We love the Greenway, the Fall Festival, and the zoo as much as the next Evansvillian, but there’s more to our city than meets the eye. From a rare book collection to a subtle war memorial, here are a few surprising local sights.
Native American Tribes Volumes
Displayed on the first floor of Willard Library (21 N. First Ave.) is a complete set of Thomas L. McKenney and James Hall’s History of the Indian Tribes of North America. The rare books, donated in 2007 by Evansville couple Paul and Adele Torian, feature lithograph portraits and biographies of 19th-century Native American leaders. Produced between 1838 and 1846, the three-volume series originally was sold as a subscription to the likes of Charles Dickens, Andrew Jackson, and the Queen of England. With little more than 1,000 copies ever produced, these books were appraised on PBS’ Antiques Roadshow for $70,000 to $90,000 dollars — and that’s “a really low appraisal,” says Willard Library director Greg Hager. The volumes are locked inside a custom-built case, but every morning, archivist Pat Sides flips the pages to reveal a new portrait to library patrons.
Monastery of St. Clare
After passing cornfields and pastures on the way to the Monastery of St. Clare (6825 Nurrenbern Road), it’s easy to see why Sister Jane Marie DeLand says, “People say we’re the best-kept secret in Evansville.” DeLand belongs to an order of cloistered nuns known as the Poor Clares, who rarely emerge from their West Side monastery. The Franciscan order came to Evansville in 1897 and lived in what now is the Christian Life Center on South Kentucky Avenue. A small group of Poor Clares now reside near Burdette Park, where they attend chapel five times daily, pray and meditate, and walk the Stations of the Cross on the monastery’s 20-acre grounds.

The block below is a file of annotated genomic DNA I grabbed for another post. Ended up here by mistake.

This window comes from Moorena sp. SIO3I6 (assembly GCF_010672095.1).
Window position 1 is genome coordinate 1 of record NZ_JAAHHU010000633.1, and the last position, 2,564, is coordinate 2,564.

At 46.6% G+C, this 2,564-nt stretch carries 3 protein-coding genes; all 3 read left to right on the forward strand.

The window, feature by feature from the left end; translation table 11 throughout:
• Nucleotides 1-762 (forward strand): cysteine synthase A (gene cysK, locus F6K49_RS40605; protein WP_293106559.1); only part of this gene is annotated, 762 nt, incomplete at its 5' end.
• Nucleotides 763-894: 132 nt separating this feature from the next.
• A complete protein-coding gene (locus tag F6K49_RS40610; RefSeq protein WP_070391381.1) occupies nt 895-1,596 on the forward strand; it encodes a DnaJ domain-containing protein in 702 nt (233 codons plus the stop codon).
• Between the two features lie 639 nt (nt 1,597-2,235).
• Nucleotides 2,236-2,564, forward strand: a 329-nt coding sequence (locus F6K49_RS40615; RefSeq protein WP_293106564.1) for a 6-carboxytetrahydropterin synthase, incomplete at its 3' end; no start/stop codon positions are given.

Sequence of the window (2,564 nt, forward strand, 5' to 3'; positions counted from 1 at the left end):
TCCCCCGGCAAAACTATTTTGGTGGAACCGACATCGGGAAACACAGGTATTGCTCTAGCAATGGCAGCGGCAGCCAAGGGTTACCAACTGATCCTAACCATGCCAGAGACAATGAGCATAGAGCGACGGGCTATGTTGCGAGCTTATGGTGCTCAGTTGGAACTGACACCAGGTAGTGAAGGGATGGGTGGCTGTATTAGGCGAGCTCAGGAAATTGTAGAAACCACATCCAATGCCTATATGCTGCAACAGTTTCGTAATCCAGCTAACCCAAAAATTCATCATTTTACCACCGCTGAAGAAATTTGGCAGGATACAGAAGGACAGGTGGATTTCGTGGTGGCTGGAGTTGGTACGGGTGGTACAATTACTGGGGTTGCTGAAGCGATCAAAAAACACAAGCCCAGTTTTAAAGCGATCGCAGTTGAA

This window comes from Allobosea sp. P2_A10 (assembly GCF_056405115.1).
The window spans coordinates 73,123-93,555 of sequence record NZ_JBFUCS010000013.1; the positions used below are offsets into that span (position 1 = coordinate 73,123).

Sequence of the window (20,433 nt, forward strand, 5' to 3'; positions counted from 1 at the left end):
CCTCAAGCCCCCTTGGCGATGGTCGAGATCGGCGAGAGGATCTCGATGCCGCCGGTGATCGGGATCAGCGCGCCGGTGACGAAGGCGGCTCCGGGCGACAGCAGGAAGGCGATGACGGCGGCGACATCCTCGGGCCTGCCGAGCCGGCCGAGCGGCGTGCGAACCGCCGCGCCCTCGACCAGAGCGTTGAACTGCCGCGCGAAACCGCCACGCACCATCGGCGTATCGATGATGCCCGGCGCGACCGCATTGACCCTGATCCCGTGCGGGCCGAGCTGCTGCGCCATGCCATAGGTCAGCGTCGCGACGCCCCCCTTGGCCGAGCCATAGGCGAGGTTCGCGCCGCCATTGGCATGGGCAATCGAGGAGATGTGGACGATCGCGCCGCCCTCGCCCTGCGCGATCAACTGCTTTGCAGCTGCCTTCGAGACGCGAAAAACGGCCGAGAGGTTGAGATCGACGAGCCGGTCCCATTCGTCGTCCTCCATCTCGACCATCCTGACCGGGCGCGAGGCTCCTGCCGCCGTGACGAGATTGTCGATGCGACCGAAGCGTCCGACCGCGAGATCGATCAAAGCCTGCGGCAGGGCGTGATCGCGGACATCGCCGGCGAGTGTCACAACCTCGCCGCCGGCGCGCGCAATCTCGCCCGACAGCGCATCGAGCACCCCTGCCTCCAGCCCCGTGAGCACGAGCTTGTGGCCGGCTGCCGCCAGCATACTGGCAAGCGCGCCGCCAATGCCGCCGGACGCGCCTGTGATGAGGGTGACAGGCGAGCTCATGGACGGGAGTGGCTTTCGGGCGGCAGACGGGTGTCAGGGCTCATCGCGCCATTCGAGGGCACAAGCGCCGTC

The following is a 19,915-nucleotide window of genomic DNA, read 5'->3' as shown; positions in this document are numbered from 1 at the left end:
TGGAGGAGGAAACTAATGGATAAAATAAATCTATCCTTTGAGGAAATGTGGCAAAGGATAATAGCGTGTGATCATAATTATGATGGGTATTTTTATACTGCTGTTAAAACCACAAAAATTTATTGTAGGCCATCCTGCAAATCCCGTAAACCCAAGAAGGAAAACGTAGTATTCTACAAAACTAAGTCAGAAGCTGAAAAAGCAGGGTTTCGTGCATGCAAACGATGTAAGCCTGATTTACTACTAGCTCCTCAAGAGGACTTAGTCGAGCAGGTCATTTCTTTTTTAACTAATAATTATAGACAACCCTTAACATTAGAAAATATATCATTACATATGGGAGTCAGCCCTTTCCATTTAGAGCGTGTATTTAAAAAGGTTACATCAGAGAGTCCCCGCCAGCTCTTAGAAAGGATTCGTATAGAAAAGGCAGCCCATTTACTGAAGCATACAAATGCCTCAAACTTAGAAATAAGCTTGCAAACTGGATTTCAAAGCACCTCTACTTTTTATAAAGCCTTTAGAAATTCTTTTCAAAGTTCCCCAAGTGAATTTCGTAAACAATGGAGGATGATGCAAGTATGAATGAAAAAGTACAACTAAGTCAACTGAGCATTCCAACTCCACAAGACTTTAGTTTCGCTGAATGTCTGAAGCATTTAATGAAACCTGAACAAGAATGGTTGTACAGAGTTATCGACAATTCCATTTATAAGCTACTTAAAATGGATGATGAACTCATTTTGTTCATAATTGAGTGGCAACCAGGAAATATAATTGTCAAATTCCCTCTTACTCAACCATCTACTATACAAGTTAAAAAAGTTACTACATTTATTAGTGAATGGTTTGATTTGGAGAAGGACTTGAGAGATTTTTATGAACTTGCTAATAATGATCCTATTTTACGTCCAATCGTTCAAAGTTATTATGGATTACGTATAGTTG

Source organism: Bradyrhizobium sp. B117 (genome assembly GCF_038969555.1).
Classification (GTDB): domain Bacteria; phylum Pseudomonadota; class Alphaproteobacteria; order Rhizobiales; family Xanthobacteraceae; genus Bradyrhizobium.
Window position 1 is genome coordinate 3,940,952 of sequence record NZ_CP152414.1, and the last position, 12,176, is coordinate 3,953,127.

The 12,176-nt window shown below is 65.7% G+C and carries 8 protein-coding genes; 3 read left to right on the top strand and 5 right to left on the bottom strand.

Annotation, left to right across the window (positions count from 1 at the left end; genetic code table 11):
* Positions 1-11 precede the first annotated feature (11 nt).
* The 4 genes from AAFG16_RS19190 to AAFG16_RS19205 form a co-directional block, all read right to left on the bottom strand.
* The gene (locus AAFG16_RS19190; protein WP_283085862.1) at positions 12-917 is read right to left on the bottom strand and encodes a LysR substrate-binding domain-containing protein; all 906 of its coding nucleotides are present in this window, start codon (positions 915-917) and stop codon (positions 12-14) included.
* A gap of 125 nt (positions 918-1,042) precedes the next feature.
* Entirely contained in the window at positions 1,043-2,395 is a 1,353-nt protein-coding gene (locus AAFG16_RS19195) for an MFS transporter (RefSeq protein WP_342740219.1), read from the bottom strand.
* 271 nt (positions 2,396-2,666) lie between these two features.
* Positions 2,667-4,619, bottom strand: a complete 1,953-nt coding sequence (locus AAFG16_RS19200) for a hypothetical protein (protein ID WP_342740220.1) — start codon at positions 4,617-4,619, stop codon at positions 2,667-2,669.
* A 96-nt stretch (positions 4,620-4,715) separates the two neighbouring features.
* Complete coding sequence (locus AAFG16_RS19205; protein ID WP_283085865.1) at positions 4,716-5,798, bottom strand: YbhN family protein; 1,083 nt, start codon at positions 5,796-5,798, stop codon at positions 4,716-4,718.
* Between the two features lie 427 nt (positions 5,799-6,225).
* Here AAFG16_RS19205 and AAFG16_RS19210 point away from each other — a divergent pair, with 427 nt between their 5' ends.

James Bethel Gresham Memorial Home
The modest home at the northeast corner of Garvin Park (2 Wedeking Ave.) was built for the mother of James Bethel Gresham, the first American soldier killed in World War I. Evansville, where Gresham had lived since childhood, was catapulted into the world spotlight when the 25-year-old died in a war that eventually claimed the lives of 9 million troops. He was buried in Locust Hill Cemetery, and Evansvillians collected money to build a home for his mother, Alice Dodd. That home, now owned by the City of Evansville and maintained by the Department of Parks and Recreation, often is decorated with flowers, wreaths, and other tributes to Gresham. There are no public admission hours, but Evansvillians interested in seeing the home’s interior may arrange a tour by calling the Department of Parks and Recreation at 812-435-6141.